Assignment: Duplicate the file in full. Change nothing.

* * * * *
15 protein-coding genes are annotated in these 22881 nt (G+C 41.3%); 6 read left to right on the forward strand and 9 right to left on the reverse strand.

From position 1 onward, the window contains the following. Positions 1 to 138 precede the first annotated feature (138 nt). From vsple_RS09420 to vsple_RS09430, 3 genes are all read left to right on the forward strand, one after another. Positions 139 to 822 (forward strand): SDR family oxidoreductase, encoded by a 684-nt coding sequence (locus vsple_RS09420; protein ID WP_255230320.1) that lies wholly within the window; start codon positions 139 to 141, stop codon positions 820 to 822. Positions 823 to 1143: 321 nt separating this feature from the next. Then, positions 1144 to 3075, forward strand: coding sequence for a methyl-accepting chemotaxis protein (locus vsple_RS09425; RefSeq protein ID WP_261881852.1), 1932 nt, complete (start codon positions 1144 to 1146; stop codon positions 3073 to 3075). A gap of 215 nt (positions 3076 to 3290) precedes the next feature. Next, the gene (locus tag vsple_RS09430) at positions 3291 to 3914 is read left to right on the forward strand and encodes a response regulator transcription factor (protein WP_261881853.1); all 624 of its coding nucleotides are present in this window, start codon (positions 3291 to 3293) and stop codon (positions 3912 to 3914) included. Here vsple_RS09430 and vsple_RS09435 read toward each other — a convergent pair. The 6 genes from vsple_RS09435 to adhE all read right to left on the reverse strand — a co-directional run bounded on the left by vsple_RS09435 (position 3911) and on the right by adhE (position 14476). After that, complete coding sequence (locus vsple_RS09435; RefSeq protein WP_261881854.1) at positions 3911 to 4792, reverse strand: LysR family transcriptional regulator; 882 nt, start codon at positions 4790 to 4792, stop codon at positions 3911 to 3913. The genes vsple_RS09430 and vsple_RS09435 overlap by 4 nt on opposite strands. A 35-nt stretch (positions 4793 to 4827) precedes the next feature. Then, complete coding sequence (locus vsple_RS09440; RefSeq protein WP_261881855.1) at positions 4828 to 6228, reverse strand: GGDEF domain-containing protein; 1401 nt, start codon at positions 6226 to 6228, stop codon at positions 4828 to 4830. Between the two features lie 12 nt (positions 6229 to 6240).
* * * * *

15 protein-coding genes are annotated in these 22881 nt (G+C 41.3%); 6 read left to right on the forward strand and 9 right to left on the reverse strand.

From position 1 onward, the window contains the following. Positions 1 to 138 precede the first annotated feature (138 nt). From vsple_RS09420 to vsple_RS09430, 3 genes are all read left to right on the forward strand, one after another. Positions 139 to 822 (forward strand): SDR family oxidoreductase, encoded by a 684-nt coding sequence (locus vsple_RS09420; protein ID WP_255230320.1) that lies wholly within the window; start codon positions 139 to 141, stop codon positions 820 to 822. Positions 823 to 1143: 321 nt separating this feature from the next. Then, positions 1144 to 3075, forward strand: coding sequence for a methyl-accepting chemotaxis protein (locus vsple_RS09425; RefSeq protein ID WP_261881852.1), 1932 nt, complete (start codon positions 1144 to 1146; stop codon positions 3073 to 3075). A gap of 215 nt (positions 3076 to 3290) precedes the next feature. Next, the gene (locus tag vsple_RS09430) at positions 3291 to 3914 is read left to right on the forward strand and encodes a response regulator transcription factor (protein WP_261881853.1); all 624 of its coding nucleotides are present in this window, start codon (positions 3291 to 3293) and stop codon (positions 3912 to 3914) included. Here vsple_RS09430 and vsple_RS09435 read toward each other — a convergent pair. The 6 genes from vsple_RS09435 to adhE all read right to left on the reverse strand — a co-directional run bounded on the left by vsple_RS09435 (position 3911) and on the right by adhE (position 14476). After that, complete coding sequence (locus vsple_RS09435; RefSeq protein WP_261881854.1) at positions 3911 to 4792, reverse strand: LysR family transcriptional regulator; 882 nt, start codon at positions 4790 to 4792, stop codon at positions 3911 to 3913. The genes vsple_RS09430 and vsple_RS09435 overlap by 4 nt on opposite strands. A 35-nt stretch (positions 4793 to 4827) precedes the next feature. Then, complete coding sequence (locus vsple_RS09440; RefSeq protein WP_261881855.1) at positions 4828 to 6228, reverse strand: GGDEF domain-containing protein; 1401 nt, start codon at positions 6226 to 6228, stop codon at positions 4828 to 4830. Between the two features lie 12 nt (positions 6229 to 6240).